SPARC T5-8 Produces Oracle Database 12c OLAP World Record
(As of Sunday, 22 September 2013)
Oracle's SPARC T5-8 server delivered world record query performance, together with a near real-time analytic capability, using the Oracle OLAP Perf Version 3 workload running Oracle Database 12c Release 1(188.8.131.52) on Oracle Solaris 11. The SPARC T5-8 server provided greater query per hour performance throughput while supporting more concurrent OLAP users compared to an eight-chip server running an Intel Xeon E7-8870.
The Oracle OLAP Perf Version 3 benchmark is a workload designed to demonstrate and stress the Oracle OLAP product's core capabilities of fast query, near real-time updates, and rich calculations. The benchmark uses a multi-dimensional model to support enhanced data warehousing.
The bulk of the benchmark entails running a number of concurrent users, each issuing typical multidimensional queries against an Oracle OLAP cube. In version 3 of the OLAP benchmark, the cube size was a 4 billion row cube. The cube has four dimensions: time, product, customer, and channel. Each query user issues approximately 150 different queries.
The purpose of the demonstration is to show that an Oracle OLAP system can be designed which results in data being no more than a few minutes out of date. This is what is meant by near real-time analytics.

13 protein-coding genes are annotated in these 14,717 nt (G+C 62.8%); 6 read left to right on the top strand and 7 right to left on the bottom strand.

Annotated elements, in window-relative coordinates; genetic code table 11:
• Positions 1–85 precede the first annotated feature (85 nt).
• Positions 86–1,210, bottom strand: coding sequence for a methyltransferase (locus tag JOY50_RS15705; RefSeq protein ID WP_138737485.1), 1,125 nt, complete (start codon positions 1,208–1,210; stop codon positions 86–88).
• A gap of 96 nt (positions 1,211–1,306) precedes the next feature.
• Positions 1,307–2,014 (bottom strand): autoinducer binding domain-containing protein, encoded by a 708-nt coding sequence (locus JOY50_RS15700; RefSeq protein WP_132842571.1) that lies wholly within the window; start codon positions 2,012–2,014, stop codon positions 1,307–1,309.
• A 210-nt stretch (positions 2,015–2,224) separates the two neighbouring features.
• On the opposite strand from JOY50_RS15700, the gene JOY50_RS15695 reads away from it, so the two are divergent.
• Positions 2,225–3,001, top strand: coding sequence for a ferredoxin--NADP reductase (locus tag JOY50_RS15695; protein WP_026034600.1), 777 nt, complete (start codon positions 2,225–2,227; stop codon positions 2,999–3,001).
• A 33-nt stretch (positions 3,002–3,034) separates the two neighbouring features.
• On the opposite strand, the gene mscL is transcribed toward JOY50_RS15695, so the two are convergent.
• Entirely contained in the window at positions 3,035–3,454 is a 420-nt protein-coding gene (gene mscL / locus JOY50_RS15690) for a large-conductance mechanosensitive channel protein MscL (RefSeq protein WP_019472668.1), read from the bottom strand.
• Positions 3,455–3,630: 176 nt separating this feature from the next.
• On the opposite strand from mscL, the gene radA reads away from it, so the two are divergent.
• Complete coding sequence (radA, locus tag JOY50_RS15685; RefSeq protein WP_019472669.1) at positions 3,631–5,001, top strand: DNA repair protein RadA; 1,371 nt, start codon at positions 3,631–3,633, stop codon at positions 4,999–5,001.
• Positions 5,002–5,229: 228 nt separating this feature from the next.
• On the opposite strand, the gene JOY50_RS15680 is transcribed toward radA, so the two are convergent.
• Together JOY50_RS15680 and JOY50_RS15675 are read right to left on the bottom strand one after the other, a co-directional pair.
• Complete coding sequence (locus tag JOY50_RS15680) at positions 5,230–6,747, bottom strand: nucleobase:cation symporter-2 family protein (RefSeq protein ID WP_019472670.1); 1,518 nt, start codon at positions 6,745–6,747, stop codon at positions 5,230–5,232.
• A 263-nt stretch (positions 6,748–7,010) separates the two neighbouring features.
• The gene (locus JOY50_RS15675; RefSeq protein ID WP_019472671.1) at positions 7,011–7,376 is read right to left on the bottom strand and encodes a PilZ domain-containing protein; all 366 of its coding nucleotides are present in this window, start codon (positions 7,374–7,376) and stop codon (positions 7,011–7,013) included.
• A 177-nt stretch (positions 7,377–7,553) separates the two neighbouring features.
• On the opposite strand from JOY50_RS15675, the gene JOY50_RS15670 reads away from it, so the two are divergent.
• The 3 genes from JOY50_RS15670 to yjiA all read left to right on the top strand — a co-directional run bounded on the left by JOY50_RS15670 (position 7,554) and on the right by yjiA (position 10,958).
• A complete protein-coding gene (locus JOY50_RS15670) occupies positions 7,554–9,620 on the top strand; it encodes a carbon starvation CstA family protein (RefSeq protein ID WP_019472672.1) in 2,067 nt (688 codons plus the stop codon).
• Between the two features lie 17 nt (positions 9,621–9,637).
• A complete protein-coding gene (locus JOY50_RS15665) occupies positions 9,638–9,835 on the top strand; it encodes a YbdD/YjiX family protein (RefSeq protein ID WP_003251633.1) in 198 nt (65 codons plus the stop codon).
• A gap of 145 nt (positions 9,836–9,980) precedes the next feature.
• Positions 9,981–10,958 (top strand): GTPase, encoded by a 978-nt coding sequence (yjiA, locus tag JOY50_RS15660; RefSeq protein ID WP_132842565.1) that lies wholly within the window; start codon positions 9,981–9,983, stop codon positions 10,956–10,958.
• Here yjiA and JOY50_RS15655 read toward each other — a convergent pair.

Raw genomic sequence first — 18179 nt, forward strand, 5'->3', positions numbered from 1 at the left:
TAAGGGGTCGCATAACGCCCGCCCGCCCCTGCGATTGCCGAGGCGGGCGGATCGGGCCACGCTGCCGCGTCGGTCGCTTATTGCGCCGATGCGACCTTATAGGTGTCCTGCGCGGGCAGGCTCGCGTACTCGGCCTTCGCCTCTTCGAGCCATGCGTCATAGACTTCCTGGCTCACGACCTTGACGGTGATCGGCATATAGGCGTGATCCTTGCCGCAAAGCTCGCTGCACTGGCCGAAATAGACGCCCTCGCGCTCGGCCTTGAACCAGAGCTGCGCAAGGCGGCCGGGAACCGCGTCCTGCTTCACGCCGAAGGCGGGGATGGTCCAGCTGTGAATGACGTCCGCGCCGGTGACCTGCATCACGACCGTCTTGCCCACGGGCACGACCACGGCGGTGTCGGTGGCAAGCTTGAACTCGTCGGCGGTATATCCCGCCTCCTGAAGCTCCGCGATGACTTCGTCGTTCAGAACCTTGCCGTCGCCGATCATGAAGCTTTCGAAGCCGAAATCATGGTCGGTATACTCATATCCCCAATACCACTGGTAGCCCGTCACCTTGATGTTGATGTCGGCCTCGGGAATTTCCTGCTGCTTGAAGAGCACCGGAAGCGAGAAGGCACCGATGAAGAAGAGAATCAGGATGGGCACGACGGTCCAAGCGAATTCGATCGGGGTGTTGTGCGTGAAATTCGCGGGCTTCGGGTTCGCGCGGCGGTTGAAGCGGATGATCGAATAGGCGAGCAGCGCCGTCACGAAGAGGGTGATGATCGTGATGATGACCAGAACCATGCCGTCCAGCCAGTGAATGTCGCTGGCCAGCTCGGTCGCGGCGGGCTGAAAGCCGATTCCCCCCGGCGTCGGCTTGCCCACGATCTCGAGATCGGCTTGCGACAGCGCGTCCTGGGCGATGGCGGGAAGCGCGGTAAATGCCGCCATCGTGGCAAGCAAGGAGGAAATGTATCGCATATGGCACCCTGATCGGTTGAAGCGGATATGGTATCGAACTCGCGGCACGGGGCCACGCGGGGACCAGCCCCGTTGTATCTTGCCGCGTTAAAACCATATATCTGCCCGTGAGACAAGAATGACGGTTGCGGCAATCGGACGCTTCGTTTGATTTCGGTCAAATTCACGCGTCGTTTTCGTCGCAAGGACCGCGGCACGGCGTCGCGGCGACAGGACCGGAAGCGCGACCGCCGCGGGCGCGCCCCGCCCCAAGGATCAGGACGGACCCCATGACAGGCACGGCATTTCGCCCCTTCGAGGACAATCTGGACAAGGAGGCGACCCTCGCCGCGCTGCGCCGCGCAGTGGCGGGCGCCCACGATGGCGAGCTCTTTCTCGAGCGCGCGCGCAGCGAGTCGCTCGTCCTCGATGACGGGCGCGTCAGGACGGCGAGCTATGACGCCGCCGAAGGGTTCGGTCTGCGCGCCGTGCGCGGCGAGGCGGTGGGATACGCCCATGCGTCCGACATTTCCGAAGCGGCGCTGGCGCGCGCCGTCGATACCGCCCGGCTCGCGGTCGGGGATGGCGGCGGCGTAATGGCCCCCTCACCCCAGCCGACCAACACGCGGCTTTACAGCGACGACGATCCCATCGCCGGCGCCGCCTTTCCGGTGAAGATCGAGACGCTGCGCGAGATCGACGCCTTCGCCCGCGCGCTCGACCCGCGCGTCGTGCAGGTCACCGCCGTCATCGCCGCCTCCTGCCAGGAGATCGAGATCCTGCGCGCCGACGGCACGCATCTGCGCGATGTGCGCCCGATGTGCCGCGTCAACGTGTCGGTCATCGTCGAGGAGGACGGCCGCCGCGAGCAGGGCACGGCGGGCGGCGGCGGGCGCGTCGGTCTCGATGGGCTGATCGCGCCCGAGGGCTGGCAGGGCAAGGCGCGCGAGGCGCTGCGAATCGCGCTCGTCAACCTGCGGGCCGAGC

Queries / Hour
0 Second Think Time
60 Second Think Time
8-Chip Intel Xeon E7-8870
The SPARC T5-8 server with Oracle Database 12c is capable of supporting 700 concurrent OLAP query users (with zero think time) which process 2.329 million analytic and aggregate queries per hour with an average response time of 0.98 seconds.
This performance was enabled by keeping the entire cube in-memory utilizing the 4 TB of memory on the SPARC T5-8 server. The cube was updated every 6 minutes with 10,000 new rows of data, simultaneously with the query workload providing query users with near real-time information.
The SPARC T5-8 server outperformed the 8-chip Intel Xeon E7-8870 server configured with 1 TB of memory by a factor of 1.7 with respect to the query throughput.
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